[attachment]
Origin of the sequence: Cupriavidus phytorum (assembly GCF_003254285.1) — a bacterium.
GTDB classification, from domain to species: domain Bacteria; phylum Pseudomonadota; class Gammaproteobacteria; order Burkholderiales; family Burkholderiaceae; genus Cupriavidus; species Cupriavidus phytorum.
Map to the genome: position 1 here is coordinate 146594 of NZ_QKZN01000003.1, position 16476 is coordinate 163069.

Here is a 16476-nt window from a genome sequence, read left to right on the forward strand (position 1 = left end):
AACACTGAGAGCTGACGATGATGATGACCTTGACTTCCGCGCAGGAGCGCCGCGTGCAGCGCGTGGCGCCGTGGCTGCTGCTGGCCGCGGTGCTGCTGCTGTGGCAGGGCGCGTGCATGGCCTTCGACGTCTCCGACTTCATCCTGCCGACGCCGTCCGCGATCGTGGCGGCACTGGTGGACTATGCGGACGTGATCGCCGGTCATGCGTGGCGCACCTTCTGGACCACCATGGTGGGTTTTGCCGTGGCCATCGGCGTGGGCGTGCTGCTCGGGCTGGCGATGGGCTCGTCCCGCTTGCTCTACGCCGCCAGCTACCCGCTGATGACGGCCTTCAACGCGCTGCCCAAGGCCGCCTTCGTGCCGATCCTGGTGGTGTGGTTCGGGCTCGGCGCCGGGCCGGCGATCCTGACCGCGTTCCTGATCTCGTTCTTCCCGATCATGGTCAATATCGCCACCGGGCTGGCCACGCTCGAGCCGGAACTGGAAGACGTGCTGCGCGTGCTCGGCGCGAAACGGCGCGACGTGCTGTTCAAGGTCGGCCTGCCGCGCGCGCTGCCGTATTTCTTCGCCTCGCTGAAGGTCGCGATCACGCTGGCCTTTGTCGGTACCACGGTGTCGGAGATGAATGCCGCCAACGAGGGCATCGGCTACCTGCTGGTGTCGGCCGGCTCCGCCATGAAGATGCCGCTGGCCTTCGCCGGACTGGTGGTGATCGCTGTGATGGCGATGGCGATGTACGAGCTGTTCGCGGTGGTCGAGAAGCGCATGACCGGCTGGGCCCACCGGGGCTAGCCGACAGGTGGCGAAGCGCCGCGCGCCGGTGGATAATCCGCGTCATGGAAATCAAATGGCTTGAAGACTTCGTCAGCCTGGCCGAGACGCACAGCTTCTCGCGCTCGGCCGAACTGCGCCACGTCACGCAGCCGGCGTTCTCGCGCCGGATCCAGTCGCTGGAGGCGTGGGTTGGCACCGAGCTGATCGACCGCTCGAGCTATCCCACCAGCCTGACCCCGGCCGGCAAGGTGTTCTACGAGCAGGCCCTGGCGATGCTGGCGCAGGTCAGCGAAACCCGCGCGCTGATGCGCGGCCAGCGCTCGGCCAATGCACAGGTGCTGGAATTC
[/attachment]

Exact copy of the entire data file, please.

Origin of the sequence: Cupriavidus phytorum (assembly GCF_003254285.1) — a bacterium.
GTDB classification, from domain to species: domain Bacteria; phylum Pseudomonadota; class Gammaproteobacteria; order Burkholderiales; family Burkholderiaceae; genus Cupriavidus; species Cupriavidus phytorum.
Map to the genome: position 1 here is coordinate 146594 of NZ_QKZN01000003.1, position 16476 is coordinate 163069.

Here is a 16476-nt window from a genome sequence, read left to right on the forward strand (position 1 = left end):
AACACTGAGAGCTGACGATGATGATGACCTTGACTTCCGCGCAGGAGCGCCGCGTGCAGCGCGTGGCGCCGTGGCTGCTGCTGGCCGCGGTGCTGCTGCTGTGGCAGGGCGCGTGCATGGCCTTCGACGTCTCCGACTTCATCCTGCCGACGCCGTCCGCGATCGTGGCGGCACTGGTGGACTATGCGGACGTGATCGCCGGTCATGCGTGGCGCACCTTCTGGACCACCATGGTGGGTTTTGCCGTGGCCATCGGCGTGGGCGTGCTGCTCGGGCTGGCGATGGGCTCGTCCCGCTTGCTCTACGCCGCCAGCTACCCGCTGATGACGGCCTTCAACGCGCTGCCCAAGGCCGCCTTCGTGCCGATCCTGGTGGTGTGGTTCGGGCTCGGCGCCGGGCCGGCGATCCTGACCGCGTTCCTGATCTCGTTCTTCCCGATCATGGTCAATATCGCCACCGGGCTGGCCACGCTCGAGCCGGAACTGGAAGACGTGCTGCGCGTGCTCGGCGCGAAACGGCGCGACGTGCTGTTCAAGGTCGGCCTGCCGCGCGCGCTGCCGTATTTCTTCGCCTCGCTGAAGGTCGCGATCACGCTGGCCTTTGTCGGTACCACGGTGTCGGAGATGAATGCCGCCAACGAGGGCATCGGCTACCTGCTGGTGTCGGCCGGCTCCGCCATGAAGATGCCGCTGGCCTTCGCCGGACTGGTGGTGATCGCTGTGATGGCGATGGCGATGTACGAGCTGTTCGCGGTGGTCGAGAAGCGCATGACCGGCTGGGCCCACCGGGGCTAGCCGACAGGTGGCGAAGCGCCGCGCGCCGGTGGATAATCCGCGTCATGGAAATCAAATGGCTTGAAGACTTCGTCAGCCTGGCCGAGACGCACAGCTTCTCGCGCTCGGCCGAACTGCGCCACGTCACGCAGCCGGCGTTCTCGCGCCGGATCCAGTCGCTGGAGGCGTGGGTTGGCACCGAGCTGATCGACCGCTCGAGCTATCCCACCAGCCTGACCCCGGCCGGCAAGGTGTTCTACGAGCAGGCCCTGGCGATGCTGGCGCAGGTCAGCGAAACCCGCGCGCTGATGCGCGGCCAGCGCTCGGCCAATGCACAGGTGCTGGAATTC